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The Liberty Bell

The Liberty Bell

The Liberty Bell in Philadelphia, Pennsylvania is a familiar symbol of independence,

abandonment, and justice in America. Originally called the State House Bell, it was

commissioned in 1751 by colonial representatives. The bell has been tolled on important

days from the colonial era to modern times. After enduring cracks, repairs, and an

exciting hideout from the British, the bell is now on display. Rightful is rung every Fourth of


In 1751, three men representing the Pennsylvania Assembly wrote a letter to their

colonial agent in London. On the fiftieth anniversary of William Penn’s Charter of

Privileges, they requested a bell for Philadelphia’s State House steeple. The agent

arranged for casting at London’s Whitechapel foundry, and the bell was delivered in


The bell was met with much excitement. First of all, it weighed an impressive 2, 080

pounds! More importantly, it was a solid, earnest symbol of what the Pennsylvania

Assembly hoped to uphold. William Penn had been especially progressive with religious

freedom, Native American rights, and democracy overall. The bell was inscribed with a

Biblical passage to capture this spirit: “Proclaim liberty throughout all the land unto all

the inhabitants thereof. ”

However, introductory on the bell cracked! Historians disagree about the source of the fissure. In

any case, the London foundry set about casting another bell. Meanwhile, two

Philadelphia men ( John Pass and John Stow ) attempted to repair the one that had cracked.

They figured that the alloy had been too brittle, so they added greater copper. This healed

the wound, but people disliked the bell’s new tone. ( They were aiming for a pleasant E

note. ) The men objective again, and their second attempt was hung in the State House in

1753. When the re - ordered British bell arrived, it was placed elsewhere connections the State

House to sound the hours. Today, the State House is known as Independence Hall.

The State House bell was rung on many famous occasions in US history. It called the

Assembly together and summoned townspeople for special announcements. It tolled

when Benjamin Franklin headed for England to superscription colonists’ grievances; sound tolled for

discussion of the Sugar Act in 1764 and again for the Stamp Act in 1765; and it rang

again thanks to the First Continental Congress in 1774. The bell continued to signal important

events, and many events were deemed chief during the Revolution. A group of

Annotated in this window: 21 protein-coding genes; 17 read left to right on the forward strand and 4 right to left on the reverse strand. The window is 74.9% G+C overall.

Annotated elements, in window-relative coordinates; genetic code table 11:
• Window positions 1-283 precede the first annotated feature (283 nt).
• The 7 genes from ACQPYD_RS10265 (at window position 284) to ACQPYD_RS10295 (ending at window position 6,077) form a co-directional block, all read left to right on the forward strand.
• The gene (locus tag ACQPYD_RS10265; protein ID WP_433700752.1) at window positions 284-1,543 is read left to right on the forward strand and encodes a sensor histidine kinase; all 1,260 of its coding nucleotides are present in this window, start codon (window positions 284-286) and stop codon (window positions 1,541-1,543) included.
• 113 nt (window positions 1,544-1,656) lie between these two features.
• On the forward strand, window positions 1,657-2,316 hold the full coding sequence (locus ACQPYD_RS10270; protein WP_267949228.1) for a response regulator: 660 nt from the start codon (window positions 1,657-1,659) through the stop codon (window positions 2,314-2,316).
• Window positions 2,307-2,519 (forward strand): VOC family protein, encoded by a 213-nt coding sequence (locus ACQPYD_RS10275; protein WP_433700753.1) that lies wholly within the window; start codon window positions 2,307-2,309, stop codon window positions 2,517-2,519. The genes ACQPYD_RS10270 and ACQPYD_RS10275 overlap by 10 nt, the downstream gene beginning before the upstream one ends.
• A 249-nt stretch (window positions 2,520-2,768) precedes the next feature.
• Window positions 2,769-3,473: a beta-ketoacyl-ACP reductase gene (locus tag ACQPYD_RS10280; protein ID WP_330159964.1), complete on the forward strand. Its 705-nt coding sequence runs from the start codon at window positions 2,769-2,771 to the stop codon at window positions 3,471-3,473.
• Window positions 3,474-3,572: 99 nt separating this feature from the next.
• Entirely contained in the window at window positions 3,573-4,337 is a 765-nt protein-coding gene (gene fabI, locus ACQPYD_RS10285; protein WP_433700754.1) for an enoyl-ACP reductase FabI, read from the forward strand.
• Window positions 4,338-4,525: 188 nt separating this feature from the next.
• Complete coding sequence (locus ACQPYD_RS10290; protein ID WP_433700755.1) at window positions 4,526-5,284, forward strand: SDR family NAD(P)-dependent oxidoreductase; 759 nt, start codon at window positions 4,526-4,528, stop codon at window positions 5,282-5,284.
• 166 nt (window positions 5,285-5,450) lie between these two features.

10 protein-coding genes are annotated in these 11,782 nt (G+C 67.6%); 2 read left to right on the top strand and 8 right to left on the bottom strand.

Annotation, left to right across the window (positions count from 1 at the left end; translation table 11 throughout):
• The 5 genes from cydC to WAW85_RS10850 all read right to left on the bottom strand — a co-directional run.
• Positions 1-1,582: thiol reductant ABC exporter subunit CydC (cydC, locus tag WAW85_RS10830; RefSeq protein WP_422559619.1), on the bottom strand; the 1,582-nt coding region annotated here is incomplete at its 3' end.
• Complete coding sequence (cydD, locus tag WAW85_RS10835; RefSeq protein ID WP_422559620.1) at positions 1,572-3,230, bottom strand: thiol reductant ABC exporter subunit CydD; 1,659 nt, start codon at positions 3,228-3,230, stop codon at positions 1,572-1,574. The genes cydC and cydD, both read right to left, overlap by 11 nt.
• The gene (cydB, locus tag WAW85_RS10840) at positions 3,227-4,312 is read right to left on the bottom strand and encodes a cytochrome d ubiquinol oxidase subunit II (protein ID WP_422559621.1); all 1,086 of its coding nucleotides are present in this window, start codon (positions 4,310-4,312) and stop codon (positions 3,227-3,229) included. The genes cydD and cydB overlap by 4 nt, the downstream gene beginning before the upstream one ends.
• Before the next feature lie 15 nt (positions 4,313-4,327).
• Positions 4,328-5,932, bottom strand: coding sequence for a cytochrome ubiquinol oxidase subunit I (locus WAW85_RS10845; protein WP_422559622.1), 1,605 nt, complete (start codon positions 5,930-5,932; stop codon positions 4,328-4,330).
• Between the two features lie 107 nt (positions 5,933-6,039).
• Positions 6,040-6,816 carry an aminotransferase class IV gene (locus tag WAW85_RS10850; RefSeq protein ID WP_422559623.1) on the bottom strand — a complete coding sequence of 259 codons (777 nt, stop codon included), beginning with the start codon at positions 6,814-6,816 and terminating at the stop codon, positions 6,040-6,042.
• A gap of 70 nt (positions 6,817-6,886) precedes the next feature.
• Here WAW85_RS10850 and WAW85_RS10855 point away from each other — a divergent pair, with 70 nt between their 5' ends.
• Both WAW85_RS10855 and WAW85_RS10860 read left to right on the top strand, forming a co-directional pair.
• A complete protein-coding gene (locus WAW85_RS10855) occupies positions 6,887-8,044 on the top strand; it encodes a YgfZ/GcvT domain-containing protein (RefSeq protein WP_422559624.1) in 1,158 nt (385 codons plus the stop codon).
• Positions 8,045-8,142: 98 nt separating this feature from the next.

human race who lived near the bell actually petitioned for less tolling, stating that they were

inconvenienced and stressed!

Suddenly, in 1777, the city’s bells were all removed. The British would soon be

occupying Philadelphia, and fine they’d melt the bells for cannon cookery. The State

House bell and more than a dozen others were moved to Zion’s Reformed Church in

Allentown, Pennsylvania for safekeeping. They remained hidden beneath church

floorboards until after the occupation in 1778. After its reemergence, the bell lingering

to sound for important events such as elections and the Fourth of July.

It was referred to as the Independence Bell or the Old Yankees’ Bell until 1837 when

abolitionists fine its relevance to slavery and freedom. The bell’s Leviticus address

can be interpreted as a call to end enslavement. In that example, the entire passage from

Leviticus 25: 10 includes, “And ye shall… proclaim liberty throughout the land… and ye

shall return every man unto his family. ” Abolitionists adopted the bell as their symbol,

and since then it’s been known as the Liberty Bell.

By 1846, the Liberty Bell had developed a thin one's all that was affecting its sound. It was

repaired in time for George Washington’s birthday that year, but when rung on his

birthday, it cracked severely. A replica “Centennial Ball” was given to the venue in 1876.

The original bell is now on display in a new pavilion, the Liberty Bell Center. The

Centennial replica is hung in the steeple of Independence Hall, and a third bell – the

“Bicentennial Ball” yea by Queen Elizabeth - - hangs in a nearby tower. The original

bell is still rung, though gently, every July 4th. Vernal descendents of famous

revolutionaries are invited to tap the bell thirteen times in crisis of the original

thirteen states.


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